1. I guess with the economy today, and so many people looking for jobs, only 'perfect' people will get them.

    Your situation is a good example of what can follow you throughout your life. I am sorry this happened to you. Can you get your record expunged?

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  2. That is terrible. I am so sorry. I would have thought your recent job/references (heck. any of your references) as a tax consultant would be enough to keep them from over reacting.

    Perhaps you can accidentally leave the company's email address on your blog and all your bloggy friends can bombard them with lamentations on your behalf.

    I hope things turn around soon.

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  3. I am so so sorry. We'll get 'em next time! Love, The Gorgeous One

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  4. Un-freaking-believable! I am so sorry this happened.....

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  5. I am so sorry this is happening to you. That is awful. I wish you all the luck in the world and I will send out positive blessings for you to find a job. Honesty has got to account for something, right? I wish there was something I could do for you!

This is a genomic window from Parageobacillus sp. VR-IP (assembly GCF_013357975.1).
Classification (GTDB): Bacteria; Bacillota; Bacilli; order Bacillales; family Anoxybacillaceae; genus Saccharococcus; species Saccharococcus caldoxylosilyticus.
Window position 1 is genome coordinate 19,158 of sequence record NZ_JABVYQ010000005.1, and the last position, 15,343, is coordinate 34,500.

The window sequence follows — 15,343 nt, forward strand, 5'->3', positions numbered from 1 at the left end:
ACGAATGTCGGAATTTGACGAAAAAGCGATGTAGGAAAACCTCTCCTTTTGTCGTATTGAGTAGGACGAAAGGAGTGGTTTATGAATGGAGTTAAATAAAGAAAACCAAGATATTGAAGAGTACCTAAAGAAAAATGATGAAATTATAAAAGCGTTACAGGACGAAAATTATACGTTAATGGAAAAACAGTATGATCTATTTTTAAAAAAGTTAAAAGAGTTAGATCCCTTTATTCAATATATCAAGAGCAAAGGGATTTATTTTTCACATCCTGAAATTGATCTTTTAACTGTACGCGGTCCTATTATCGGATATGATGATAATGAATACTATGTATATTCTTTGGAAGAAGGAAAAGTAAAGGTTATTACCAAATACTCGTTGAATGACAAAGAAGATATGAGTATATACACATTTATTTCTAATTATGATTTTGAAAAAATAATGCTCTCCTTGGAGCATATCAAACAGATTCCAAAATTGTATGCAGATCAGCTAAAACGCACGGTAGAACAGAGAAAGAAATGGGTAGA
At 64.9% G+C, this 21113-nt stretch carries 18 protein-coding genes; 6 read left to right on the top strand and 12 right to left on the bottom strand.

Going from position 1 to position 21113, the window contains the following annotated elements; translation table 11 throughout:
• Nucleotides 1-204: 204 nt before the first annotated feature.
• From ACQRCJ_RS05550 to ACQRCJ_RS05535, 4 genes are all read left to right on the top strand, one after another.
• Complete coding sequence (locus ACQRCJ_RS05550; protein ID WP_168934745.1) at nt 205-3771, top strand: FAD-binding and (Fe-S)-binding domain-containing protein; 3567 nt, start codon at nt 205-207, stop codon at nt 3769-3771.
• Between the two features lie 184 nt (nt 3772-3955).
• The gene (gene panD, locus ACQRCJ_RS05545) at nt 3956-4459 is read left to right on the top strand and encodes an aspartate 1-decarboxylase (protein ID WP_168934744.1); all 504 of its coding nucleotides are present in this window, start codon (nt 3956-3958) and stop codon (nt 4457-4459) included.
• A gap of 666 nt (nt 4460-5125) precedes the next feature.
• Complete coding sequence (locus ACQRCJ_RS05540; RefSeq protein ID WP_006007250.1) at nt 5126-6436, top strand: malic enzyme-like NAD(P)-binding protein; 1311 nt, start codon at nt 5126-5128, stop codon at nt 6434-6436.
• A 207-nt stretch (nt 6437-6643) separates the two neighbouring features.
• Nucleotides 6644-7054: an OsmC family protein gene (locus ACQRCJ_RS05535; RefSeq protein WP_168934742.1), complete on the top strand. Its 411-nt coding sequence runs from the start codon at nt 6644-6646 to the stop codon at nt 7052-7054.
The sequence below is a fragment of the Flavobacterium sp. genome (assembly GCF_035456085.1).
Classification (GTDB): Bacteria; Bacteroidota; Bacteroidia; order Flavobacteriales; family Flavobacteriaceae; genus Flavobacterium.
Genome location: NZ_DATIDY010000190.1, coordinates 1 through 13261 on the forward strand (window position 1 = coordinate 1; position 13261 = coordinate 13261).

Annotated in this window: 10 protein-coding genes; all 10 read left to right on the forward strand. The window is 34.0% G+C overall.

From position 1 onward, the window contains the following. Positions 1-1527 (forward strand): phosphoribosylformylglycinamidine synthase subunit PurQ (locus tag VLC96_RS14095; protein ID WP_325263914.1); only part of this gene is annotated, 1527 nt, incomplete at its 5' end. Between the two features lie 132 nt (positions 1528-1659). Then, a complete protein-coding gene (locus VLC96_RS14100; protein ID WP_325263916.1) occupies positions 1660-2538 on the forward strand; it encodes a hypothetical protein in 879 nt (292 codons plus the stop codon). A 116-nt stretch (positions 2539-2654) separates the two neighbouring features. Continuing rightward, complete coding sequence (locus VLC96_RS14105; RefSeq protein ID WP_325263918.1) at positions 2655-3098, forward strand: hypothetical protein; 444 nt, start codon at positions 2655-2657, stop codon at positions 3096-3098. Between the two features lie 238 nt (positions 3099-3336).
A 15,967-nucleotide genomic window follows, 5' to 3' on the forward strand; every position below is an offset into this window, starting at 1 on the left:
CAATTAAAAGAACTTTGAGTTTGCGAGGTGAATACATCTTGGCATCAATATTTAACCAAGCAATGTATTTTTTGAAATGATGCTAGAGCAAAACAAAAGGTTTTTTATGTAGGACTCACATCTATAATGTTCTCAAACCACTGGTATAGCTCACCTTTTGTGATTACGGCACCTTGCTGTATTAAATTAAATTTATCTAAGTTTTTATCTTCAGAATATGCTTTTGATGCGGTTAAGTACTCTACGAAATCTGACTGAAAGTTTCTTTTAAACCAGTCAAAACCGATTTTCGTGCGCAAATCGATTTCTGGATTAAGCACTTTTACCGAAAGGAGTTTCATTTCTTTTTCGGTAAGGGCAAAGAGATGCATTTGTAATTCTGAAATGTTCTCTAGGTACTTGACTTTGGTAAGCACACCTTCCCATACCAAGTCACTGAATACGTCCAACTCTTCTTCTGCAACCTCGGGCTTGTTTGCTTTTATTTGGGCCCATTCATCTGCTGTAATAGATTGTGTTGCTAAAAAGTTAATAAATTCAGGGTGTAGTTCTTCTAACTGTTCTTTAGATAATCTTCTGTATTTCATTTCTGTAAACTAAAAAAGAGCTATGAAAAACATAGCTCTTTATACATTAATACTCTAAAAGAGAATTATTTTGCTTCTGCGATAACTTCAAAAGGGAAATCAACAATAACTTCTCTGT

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  6. That is wrong. Could you maybe put a copy of this post with your next resume?

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  7. OMFG. That could've happened to ANYONE.

    There are people out there who have done much worse, on purpose, and are not haunted by it in any way.

    I'm sorry about this whole situation. How frustrating!

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  8. Oh June I'm sorry. That does suck. All for a bounced check - it seems soo silly. People are out there with MUCH worse records and they get hired. Sad.

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  9. Oh My God. This is horrible. This is just so so wrong that this happened. Do you bring it up in an interview and tell the entire story so you can explain it ... so they don't just assume the worst?

    I hate that a good person who got into a weird situation ONE TIME is being punished for it years later. Meanwhile, you hear about real criminals who seem to skate by without having any consquences.

    This makes me sick to my stomach.

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  10. I'm so sorry this all happened. I 'm with Jenners, can you say at the job interview " a check bounced by accident that I NEVER knew about?"

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Thanks for stopping by. I love your comments...I get all warm inside just reading them!